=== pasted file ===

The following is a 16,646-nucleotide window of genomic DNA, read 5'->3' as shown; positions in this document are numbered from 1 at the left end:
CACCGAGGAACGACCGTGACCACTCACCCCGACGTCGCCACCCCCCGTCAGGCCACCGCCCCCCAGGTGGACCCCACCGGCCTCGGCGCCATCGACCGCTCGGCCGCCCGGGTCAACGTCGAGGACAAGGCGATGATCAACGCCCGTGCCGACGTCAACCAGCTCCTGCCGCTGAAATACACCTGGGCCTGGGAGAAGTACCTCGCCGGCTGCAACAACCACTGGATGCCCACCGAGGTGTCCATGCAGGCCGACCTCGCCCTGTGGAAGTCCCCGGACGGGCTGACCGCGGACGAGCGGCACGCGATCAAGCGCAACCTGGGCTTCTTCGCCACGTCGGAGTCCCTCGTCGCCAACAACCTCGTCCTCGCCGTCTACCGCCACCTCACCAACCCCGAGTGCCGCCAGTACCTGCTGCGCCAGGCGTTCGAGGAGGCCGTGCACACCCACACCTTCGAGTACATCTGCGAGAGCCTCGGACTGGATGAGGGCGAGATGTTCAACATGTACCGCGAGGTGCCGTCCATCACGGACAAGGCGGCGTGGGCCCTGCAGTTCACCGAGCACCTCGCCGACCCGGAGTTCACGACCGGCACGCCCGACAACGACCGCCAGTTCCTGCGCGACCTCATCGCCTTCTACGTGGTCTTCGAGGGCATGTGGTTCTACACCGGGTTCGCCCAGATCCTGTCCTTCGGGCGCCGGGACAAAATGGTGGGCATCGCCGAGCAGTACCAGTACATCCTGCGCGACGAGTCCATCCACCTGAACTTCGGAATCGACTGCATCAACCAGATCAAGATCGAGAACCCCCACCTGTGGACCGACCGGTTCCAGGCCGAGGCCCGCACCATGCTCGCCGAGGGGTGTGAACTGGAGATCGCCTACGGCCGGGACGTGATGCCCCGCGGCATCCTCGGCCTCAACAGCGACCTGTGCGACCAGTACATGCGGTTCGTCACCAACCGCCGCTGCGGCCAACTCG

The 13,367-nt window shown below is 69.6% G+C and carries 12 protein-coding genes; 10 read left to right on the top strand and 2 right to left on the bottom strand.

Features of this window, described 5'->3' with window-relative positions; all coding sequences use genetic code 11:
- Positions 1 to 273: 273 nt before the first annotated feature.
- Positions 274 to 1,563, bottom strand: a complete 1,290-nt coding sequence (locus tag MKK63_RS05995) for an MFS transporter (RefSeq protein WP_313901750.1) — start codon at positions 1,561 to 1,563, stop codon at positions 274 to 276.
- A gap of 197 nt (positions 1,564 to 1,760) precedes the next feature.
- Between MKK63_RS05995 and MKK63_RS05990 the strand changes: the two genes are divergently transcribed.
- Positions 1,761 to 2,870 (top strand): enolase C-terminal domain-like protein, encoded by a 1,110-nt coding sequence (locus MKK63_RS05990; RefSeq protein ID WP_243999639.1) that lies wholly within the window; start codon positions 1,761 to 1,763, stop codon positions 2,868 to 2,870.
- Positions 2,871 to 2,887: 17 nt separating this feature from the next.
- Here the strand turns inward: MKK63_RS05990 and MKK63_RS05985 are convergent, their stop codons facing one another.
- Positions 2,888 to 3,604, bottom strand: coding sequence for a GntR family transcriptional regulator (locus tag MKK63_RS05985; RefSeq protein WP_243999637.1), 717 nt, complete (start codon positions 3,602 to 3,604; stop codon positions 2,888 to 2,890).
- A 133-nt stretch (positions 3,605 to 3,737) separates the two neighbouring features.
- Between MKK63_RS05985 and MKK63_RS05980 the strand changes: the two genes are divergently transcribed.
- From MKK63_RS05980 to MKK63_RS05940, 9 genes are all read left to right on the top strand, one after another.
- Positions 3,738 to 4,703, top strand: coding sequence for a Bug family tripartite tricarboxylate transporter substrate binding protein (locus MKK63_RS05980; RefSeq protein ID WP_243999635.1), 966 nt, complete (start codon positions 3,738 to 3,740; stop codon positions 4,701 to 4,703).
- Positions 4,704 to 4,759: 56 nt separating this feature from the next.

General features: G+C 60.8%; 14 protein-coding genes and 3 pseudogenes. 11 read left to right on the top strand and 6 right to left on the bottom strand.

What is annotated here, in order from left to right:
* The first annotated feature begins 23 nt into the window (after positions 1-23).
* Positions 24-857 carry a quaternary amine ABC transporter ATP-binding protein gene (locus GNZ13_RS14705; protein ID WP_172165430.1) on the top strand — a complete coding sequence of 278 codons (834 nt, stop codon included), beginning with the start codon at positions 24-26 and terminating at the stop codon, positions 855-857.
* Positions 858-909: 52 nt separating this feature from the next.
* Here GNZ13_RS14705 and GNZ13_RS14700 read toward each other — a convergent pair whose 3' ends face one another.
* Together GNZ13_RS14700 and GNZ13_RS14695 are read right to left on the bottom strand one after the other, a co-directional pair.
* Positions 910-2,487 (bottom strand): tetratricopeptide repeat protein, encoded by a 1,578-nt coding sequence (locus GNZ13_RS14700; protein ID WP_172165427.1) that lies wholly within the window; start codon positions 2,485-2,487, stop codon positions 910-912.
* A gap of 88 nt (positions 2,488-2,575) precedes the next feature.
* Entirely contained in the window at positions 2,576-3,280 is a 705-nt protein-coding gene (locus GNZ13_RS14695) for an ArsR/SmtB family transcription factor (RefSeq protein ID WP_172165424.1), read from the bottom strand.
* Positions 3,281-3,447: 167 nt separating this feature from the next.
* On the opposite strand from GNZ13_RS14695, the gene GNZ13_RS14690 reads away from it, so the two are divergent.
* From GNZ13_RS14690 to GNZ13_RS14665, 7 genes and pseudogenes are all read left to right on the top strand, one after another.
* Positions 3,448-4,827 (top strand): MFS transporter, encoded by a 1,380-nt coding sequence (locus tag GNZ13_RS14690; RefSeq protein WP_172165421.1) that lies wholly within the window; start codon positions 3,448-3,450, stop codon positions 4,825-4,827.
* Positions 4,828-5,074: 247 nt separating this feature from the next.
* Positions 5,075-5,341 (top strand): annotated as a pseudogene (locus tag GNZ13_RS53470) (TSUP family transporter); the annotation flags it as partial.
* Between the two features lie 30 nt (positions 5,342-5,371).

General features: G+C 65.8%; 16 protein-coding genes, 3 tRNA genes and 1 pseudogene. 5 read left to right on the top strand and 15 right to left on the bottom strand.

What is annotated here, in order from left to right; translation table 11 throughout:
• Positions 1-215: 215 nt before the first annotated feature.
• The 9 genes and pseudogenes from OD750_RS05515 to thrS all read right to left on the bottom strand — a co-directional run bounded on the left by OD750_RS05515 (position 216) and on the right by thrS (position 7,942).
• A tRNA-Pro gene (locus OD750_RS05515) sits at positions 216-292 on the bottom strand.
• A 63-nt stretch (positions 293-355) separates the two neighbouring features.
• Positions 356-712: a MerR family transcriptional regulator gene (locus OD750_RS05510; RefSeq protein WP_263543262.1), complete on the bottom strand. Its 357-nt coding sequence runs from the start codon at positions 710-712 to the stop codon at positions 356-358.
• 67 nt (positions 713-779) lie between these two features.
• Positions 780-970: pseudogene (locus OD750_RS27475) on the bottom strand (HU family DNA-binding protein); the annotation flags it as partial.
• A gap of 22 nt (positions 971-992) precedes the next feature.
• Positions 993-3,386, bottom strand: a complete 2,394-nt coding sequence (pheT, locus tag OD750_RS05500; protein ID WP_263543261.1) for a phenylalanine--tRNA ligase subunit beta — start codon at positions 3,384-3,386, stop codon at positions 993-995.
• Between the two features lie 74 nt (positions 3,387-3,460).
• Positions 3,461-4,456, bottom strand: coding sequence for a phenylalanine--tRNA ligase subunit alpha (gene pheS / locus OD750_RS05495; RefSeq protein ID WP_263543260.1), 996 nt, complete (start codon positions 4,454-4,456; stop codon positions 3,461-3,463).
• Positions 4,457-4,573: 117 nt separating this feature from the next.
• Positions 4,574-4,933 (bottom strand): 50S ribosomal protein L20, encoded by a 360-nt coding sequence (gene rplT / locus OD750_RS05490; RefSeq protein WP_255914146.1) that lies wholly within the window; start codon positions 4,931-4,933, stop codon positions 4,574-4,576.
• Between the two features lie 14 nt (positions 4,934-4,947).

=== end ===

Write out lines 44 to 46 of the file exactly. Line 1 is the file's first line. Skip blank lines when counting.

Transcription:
• A gap of 22 nt (positions 971-992) precedes the next feature.
• Positions 993-3,386, bottom strand: a complete 2,394-nt coding sequence (pheT, locus tag OD750_RS05500; protein ID WP_263543261.1) for a phenylalanine--tRNA ligase subunit beta — start codon at positions 3,384-3,386, stop codon at positions 993-995.
• Between the two features lie 74 nt (positions 3,387-3,460).